This is the eighth in a series of examinations of comic book urban legends and whether they are true or false. Click here for an archive of the previous seven.
COMIC URBAN LEGEND: Jimmy Olsen, Perry White, the Daily Planet and Kryptonite all appeared on the Superman radio show before they ever appeared in the comic book.
As Superman grew in popularity in the late 30s, he gained a radio program.
The radio program quickly outgrew the amount of stories that were supplied to it by the comic books (remember, the radio show began in February 1940, so there was less than two years worth of Superman stories to draw from as resources), so the show was forced to invent new stories and characters of its own.
In the second episode of the series, editor Perry White was introduced. The comic would follow later that year by changing the newspaper Clark Kent worked at from the Daily Star to the Daily Planet, and rather than George Taylor, Perry White became Kent’s boss.
Copy boy Jimmy Olsen followed soon after (in episode #28).
In 1942, another major addition made an appearance.
According to the radio announcer…
Superman for the first time in his life faces an enemy against which he is entirely powerless. That enemy is a piece of the planet Krypton-kryptonite, it is called – which a few days ago struck the Earth in the form of a meteor. A full understanding of his danger came to Superman when he approached the kryptonite for the first time. As he came within five feet of the mass of metal, which glowed like a green diamond, he suddenly felt week, as if all his strength had been drained from him.
Heck, in 1945, the radio show even featured the first Superman/Batman pairing!
For more info, check out this wonderful resource about the Superman radio show.
COMIC URBAN LEGEND: C.C. Beck based Captain Marvel’s appearance on a movie where Fred MacMurray daydreams about being a superhero.
E. Nelson Bridwell, speaking of the origins for the look of Captain Marvel (nee Captain Thunder), had the following to say in 1977…
The twenty-nine-year old [C.C.] Beck came fresh from a job on a movie mag and possibly inspired by a dream sequence in which the star became a kind of superhero modeled Captain Thunder on Fred MacMurray.
MacMurray DID, in fact, star in a film called “No Time For Love,” in which MacMurray, in a dream sequence, dressed up as a caped superhero.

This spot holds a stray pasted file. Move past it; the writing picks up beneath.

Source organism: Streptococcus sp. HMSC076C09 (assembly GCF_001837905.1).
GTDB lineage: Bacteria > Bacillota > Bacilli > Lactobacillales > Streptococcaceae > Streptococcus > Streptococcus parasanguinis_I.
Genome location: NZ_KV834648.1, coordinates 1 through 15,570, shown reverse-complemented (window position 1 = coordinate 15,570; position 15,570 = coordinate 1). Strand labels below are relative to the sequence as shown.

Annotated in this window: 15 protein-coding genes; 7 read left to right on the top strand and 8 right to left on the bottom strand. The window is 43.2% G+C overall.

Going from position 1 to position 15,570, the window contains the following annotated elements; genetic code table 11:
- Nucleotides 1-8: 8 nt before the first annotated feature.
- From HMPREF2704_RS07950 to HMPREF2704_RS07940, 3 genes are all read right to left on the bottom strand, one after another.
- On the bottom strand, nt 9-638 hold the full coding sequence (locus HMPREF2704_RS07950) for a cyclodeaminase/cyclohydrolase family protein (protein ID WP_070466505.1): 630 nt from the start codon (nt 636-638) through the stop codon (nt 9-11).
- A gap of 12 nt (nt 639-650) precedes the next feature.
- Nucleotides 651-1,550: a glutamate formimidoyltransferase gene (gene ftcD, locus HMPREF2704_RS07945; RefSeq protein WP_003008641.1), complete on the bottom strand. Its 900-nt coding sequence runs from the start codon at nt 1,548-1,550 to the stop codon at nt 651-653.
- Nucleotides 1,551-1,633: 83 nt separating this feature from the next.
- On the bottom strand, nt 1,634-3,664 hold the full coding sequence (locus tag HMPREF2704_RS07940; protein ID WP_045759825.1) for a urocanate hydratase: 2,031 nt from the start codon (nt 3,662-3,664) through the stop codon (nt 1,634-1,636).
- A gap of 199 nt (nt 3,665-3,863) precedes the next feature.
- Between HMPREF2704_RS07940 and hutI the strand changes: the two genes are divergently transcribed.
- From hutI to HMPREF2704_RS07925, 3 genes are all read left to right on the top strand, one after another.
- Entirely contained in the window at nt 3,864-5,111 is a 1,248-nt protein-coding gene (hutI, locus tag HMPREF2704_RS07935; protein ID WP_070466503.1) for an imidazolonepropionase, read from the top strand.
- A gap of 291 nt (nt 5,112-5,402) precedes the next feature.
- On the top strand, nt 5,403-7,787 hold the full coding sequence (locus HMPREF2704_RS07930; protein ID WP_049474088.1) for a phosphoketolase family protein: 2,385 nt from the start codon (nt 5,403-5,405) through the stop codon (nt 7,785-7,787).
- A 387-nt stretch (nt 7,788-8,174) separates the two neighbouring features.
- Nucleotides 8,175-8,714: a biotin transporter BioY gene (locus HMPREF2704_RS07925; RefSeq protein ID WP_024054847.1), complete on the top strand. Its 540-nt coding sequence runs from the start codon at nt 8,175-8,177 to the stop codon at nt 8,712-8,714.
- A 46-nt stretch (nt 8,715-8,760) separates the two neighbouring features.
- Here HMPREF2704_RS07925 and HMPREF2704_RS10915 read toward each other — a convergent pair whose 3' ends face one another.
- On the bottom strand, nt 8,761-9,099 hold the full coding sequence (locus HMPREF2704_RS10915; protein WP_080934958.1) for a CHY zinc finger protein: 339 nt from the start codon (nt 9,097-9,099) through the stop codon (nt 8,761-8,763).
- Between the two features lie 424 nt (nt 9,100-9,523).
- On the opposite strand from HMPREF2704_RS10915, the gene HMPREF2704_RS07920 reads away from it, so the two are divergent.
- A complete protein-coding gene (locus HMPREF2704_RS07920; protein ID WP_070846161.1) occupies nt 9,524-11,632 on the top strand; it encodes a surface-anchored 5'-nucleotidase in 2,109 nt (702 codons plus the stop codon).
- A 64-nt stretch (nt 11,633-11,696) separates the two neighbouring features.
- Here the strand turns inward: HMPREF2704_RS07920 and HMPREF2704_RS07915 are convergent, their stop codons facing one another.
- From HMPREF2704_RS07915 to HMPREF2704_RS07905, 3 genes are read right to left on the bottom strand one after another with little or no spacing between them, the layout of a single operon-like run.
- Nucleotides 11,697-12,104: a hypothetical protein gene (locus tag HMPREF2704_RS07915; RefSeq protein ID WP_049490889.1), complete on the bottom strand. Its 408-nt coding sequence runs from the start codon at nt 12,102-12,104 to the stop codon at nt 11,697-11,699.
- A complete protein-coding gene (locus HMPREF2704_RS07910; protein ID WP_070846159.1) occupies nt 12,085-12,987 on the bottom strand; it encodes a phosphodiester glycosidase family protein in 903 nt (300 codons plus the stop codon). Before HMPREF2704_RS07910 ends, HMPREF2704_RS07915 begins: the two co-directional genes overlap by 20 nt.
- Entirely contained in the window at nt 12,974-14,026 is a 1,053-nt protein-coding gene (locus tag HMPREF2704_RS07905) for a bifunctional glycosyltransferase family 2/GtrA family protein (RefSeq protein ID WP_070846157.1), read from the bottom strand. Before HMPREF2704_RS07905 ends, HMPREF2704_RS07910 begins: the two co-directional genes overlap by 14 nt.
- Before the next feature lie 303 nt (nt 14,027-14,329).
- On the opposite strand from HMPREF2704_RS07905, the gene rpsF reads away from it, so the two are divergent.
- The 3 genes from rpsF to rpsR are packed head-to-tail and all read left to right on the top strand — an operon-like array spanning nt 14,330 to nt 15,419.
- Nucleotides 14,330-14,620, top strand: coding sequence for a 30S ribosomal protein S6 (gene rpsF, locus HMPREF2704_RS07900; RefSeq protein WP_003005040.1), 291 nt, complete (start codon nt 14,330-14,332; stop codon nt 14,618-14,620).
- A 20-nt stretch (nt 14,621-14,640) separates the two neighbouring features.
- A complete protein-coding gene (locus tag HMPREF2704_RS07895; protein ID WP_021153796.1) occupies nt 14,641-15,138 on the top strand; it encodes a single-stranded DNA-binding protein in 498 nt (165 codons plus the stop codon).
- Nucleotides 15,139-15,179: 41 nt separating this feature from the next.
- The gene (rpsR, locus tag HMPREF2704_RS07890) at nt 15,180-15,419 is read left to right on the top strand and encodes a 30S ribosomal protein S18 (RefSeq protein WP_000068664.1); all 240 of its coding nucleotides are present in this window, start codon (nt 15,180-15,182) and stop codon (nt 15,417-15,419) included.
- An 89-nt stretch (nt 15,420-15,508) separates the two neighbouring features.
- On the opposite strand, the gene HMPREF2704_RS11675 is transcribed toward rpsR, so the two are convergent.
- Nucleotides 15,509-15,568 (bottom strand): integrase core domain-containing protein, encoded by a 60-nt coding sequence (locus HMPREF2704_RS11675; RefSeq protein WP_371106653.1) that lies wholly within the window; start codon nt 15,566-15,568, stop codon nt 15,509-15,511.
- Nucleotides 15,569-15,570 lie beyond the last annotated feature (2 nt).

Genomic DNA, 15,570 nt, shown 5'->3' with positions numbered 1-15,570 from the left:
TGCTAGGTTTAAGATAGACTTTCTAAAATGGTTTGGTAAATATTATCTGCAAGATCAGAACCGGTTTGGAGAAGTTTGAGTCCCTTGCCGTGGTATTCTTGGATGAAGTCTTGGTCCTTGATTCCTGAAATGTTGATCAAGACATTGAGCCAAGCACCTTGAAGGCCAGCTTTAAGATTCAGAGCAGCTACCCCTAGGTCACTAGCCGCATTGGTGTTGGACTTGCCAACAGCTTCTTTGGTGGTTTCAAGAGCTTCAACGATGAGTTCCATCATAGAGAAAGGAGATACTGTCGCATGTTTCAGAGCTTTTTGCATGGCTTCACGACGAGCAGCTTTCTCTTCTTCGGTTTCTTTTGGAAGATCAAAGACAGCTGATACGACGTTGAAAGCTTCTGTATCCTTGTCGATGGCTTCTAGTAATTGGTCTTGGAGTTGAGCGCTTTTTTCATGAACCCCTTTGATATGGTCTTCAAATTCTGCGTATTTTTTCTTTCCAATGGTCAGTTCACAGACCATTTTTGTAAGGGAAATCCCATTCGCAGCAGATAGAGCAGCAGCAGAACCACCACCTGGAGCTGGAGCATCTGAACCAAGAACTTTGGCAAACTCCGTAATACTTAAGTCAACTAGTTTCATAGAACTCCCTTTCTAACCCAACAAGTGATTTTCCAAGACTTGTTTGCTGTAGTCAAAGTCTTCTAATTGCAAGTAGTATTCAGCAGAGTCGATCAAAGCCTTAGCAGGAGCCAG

The only problem is that “No Time For Love” was released in 1943.
Captain Marvel’s first appearance?
However, just because Bridwell was wrong about the specific film that inspired Beck to choose MacMurray to base Captain Marvel on does not mean that Beck did not, in fact, base Captain Marvel’s appearance on Fred MacMurray.
According to Beck himself, “Captain Marvel himself was based on the actor Fred MacMurray.”
Or according to Jim Steranko, “With the movie job fresh in his mind, he began the task of translating Bill Parker’s ideas into graphic form. He chose film star Fred MacMurray as the model of Captain Thunder, giving him the same black, wavy hair; bone structure, and cleft chin.”
And many others agree.
So it is likely that Beck DID, in fact, base Captain Marvel’s appearance upon MacMurray…just not that particular film.
What do YOU think?
(Quotes and photos courtesy of the amazing Marvel Family Webpage)
COMIC URBAN LEGEND: A DC comic character invented in 1964 did not make his debut until 1992.
In 1964, the 50th issue of Showcase was released.
Here was the cover of that issue…
As you may notice, it is a repackaging of old King Faraday “Danger Trail” comics under the banner of “I-Spy.”
The reason why that happened, though, is because the ORIGINAL #50 was never released, and no art was done but the cover.
And that very cover (with art by Mike Sekowsky) was never seen at all until 1992, when it was released as the cover to Doom Patrol #51, with no changes made except the removal of the title…
DC wanted a spy comic, with the success of James Bond, so editor Lawrence Nadle worked upon the creation of a spy who was a master of disguise.
However, tragically, Nadle passed away before Yankee Doodle got any further than a cover.
Never one to leave a concept alone, though, DC ultimately reused the master of diguise angle (along with the patriotic feel) for the Unknown Soldier. Likewise, Ditko’s The Question’s method of disguise seems awfully similar as well.
Still, Yankee Doodle never made a comic book appearance until 1992, when Grant Morrison and Richard Case (with Stan Woch on inks) gave us the origin of Yankee Doodle, managing to tie in the Question as well.
Pretty cool by Morrison, no?
Well, that’s it for me this week!
Feel free to tell me some urban legends you have heard, and I will try to confirm or deny them!
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